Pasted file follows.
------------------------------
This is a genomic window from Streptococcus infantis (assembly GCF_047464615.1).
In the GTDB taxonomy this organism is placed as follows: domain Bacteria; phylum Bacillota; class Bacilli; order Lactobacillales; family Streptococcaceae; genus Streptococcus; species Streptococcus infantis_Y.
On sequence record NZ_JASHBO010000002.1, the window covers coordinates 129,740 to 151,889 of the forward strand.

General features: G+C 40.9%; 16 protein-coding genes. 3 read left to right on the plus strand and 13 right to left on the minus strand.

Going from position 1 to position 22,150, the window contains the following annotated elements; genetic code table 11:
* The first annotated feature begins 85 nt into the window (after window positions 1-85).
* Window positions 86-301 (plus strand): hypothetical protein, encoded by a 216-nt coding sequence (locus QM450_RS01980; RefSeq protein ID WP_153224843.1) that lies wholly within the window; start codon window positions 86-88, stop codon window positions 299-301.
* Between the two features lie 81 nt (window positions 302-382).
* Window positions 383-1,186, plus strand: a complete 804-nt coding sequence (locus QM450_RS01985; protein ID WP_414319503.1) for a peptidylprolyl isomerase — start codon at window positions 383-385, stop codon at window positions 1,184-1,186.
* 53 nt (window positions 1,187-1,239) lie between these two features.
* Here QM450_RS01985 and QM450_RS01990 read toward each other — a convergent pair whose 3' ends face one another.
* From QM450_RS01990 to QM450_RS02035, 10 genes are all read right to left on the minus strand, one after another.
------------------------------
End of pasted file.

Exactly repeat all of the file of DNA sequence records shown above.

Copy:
This is a genomic window from Streptococcus infantis (assembly GCF_047464615.1).
In the GTDB taxonomy this organism is placed as follows: domain Bacteria; phylum Bacillota; class Bacilli; order Lactobacillales; family Streptococcaceae; genus Streptococcus; species Streptococcus infantis_Y.
On sequence record NZ_JASHBO010000002.1, the window covers coordinates 129,740 to 151,889 of the forward strand.

General features: G+C 40.9%; 16 protein-coding genes. 3 read left to right on the plus strand and 13 right to left on the minus strand.

Going from position 1 to position 22,150, the window contains the following annotated elements; genetic code table 11:
* The first annotated feature begins 85 nt into the window (after window positions 1-85).
* Window positions 86-301 (plus strand): hypothetical protein, encoded by a 216-nt coding sequence (locus QM450_RS01980; RefSeq protein ID WP_153224843.1) that lies wholly within the window; start codon window positions 86-88, stop codon window positions 299-301.
* Between the two features lie 81 nt (window positions 302-382).
* Window positions 383-1,186, plus strand: a complete 804-nt coding sequence (locus QM450_RS01985; protein ID WP_414319503.1) for a peptidylprolyl isomerase — start codon at window positions 383-385, stop codon at window positions 1,184-1,186.
* 53 nt (window positions 1,187-1,239) lie between these two features.
* Here QM450_RS01985 and QM450_RS01990 read toward each other — a convergent pair whose 3' ends face one another.
* From QM450_RS01990 to QM450_RS02035, 10 genes are all read right to left on the minus strand, one after another.